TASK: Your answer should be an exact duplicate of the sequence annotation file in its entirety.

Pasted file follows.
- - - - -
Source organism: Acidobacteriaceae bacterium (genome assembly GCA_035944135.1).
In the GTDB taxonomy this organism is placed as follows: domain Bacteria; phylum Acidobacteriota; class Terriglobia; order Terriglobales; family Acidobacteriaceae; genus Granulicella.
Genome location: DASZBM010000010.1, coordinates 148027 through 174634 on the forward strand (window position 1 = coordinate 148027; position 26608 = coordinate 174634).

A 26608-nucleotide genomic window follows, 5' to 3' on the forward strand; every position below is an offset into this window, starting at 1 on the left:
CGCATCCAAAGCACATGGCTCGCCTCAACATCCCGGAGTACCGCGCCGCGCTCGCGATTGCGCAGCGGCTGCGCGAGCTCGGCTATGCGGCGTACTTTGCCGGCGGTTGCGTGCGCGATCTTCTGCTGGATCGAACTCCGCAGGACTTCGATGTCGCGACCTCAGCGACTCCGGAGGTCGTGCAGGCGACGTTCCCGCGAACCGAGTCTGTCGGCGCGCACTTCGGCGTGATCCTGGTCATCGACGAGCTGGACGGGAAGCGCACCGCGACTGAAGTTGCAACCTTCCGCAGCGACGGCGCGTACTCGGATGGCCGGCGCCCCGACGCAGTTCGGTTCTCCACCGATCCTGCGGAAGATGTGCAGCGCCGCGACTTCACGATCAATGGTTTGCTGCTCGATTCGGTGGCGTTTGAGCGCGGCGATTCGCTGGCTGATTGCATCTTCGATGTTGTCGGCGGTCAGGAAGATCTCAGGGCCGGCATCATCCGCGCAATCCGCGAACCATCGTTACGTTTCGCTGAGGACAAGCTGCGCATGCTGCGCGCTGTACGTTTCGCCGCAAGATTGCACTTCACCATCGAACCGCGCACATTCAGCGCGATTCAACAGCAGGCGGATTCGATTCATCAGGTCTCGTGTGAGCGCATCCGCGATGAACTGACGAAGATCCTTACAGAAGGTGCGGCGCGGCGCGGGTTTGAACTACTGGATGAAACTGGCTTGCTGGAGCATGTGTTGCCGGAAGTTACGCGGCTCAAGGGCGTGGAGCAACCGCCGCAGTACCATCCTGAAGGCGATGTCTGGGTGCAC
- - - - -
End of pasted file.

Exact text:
Source organism: Acidobacteriaceae bacterium (genome assembly GCA_035944135.1).
In the GTDB taxonomy this organism is placed as follows: domain Bacteria; phylum Acidobacteriota; class Terriglobia; order Terriglobales; family Acidobacteriaceae; genus Granulicella.
Genome location: DASZBM010000010.1, coordinates 148027 through 174634 on the forward strand (window position 1 = coordinate 148027; position 26608 = coordinate 174634).

A 26608-nucleotide genomic window follows, 5' to 3' on the forward strand; every position below is an offset into this window, starting at 1 on the left:
CGCATCCAAAGCACATGGCTCGCCTCAACATCCCGGAGTACCGCGCCGCGCTCGCGATTGCGCAGCGGCTGCGCGAGCTCGGCTATGCGGCGTACTTTGCCGGCGGTTGCGTGCGCGATCTTCTGCTGGATCGAACTCCGCAGGACTTCGATGTCGCGACCTCAGCGACTCCGGAGGTCGTGCAGGCGACGTTCCCGCGAACCGAGTCTGTCGGCGCGCACTTCGGCGTGATCCTGGTCATCGACGAGCTGGACGGGAAGCGCACCGCGACTGAAGTTGCAACCTTCCGCAGCGACGGCGCGTACTCGGATGGCCGGCGCCCCGACGCAGTTCGGTTCTCCACCGATCCTGCGGAAGATGTGCAGCGCCGCGACTTCACGATCAATGGTTTGCTGCTCGATTCGGTGGCGTTTGAGCGCGGCGATTCGCTGGCTGATTGCATCTTCGATGTTGTCGGCGGTCAGGAAGATCTCAGGGCCGGCATCATCCGCGCAATCCGCGAACCATCGTTACGTTTCGCTGAGGACAAGCTGCGCATGCTGCGCGCTGTACGTTTCGCCGCAAGATTGCACTTCACCATCGAACCGCGCACATTCAGCGCGATTCAACAGCAGGCGGATTCGATTCATCAGGTCTCGTGTGAGCGCATCCGCGATGAACTGACGAAGATCCTTACAGAAGGTGCGGCGCGGCGCGGGTTTGAACTACTGGATGAAACTGGCTTGCTGGAGCATGTGTTGCCGGAAGTTACGCGGCTCAAGGGCGTGGAGCAACCGCCGCAGTACCATCCTGAAGGCGATGTCTGGGTGCAC